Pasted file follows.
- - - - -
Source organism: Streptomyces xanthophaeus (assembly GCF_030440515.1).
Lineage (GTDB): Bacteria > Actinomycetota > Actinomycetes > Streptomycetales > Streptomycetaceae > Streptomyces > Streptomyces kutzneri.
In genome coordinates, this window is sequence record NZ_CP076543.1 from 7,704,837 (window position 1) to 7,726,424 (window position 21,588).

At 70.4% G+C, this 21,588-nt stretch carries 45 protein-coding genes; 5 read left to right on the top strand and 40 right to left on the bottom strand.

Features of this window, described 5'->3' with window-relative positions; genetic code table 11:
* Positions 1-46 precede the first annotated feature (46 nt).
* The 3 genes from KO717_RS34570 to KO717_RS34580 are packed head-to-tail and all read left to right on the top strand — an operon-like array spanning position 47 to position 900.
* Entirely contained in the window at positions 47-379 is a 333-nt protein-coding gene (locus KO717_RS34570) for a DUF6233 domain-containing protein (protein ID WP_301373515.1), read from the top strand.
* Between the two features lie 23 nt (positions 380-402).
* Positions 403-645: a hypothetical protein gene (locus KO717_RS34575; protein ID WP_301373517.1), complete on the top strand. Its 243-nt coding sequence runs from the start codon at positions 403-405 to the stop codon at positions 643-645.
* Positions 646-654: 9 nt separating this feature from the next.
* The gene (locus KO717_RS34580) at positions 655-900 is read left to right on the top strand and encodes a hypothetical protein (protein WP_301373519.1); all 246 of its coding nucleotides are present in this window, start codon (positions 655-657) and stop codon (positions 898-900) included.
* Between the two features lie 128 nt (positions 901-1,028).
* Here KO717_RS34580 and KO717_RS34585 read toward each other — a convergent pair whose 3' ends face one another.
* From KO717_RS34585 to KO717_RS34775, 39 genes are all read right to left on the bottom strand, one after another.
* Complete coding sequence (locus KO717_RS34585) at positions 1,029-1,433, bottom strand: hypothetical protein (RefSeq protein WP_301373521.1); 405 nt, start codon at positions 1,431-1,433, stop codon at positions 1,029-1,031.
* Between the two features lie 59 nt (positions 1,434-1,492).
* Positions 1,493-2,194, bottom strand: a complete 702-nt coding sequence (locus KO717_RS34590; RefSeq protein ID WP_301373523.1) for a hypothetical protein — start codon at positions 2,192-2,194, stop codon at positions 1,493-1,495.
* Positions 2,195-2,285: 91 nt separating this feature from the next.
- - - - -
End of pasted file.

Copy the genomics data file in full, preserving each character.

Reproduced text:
Source organism: Streptomyces xanthophaeus (assembly GCF_030440515.1).
Lineage (GTDB): Bacteria > Actinomycetota > Actinomycetes > Streptomycetales > Streptomycetaceae > Streptomyces > Streptomyces kutzneri.
In genome coordinates, this window is sequence record NZ_CP076543.1 from 7,704,837 (window position 1) to 7,726,424 (window position 21,588).

At 70.4% G+C, this 21,588-nt stretch carries 45 protein-coding genes; 5 read left to right on the top strand and 40 right to left on the bottom strand.

Features of this window, described 5'->3' with window-relative positions; genetic code table 11:
* Positions 1-46 precede the first annotated feature (46 nt).
* The 3 genes from KO717_RS34570 to KO717_RS34580 are packed head-to-tail and all read left to right on the top strand — an operon-like array spanning position 47 to position 900.
* Entirely contained in the window at positions 47-379 is a 333-nt protein-coding gene (locus KO717_RS34570) for a DUF6233 domain-containing protein (protein ID WP_301373515.1), read from the top strand.
* Between the two features lie 23 nt (positions 380-402).
* Positions 403-645: a hypothetical protein gene (locus KO717_RS34575; protein ID WP_301373517.1), complete on the top strand. Its 243-nt coding sequence runs from the start codon at positions 403-405 to the stop codon at positions 643-645.
* Positions 646-654: 9 nt separating this feature from the next.
* The gene (locus KO717_RS34580) at positions 655-900 is read left to right on the top strand and encodes a hypothetical protein (protein WP_301373519.1); all 246 of its coding nucleotides are present in this window, start codon (positions 655-657) and stop codon (positions 898-900) included.
* Between the two features lie 128 nt (positions 901-1,028).
* Here KO717_RS34580 and KO717_RS34585 read toward each other — a convergent pair whose 3' ends face one another.
* From KO717_RS34585 to KO717_RS34775, 39 genes are all read right to left on the bottom strand, one after another.
* Complete coding sequence (locus KO717_RS34585) at positions 1,029-1,433, bottom strand: hypothetical protein (RefSeq protein WP_301373521.1); 405 nt, start codon at positions 1,431-1,433, stop codon at positions 1,029-1,031.
* Between the two features lie 59 nt (positions 1,434-1,492).
* Positions 1,493-2,194, bottom strand: a complete 702-nt coding sequence (locus KO717_RS34590; RefSeq protein ID WP_301373523.1) for a hypothetical protein — start codon at positions 2,192-2,194, stop codon at positions 1,493-1,495.
* Positions 2,195-2,285: 91 nt separating this feature from the next.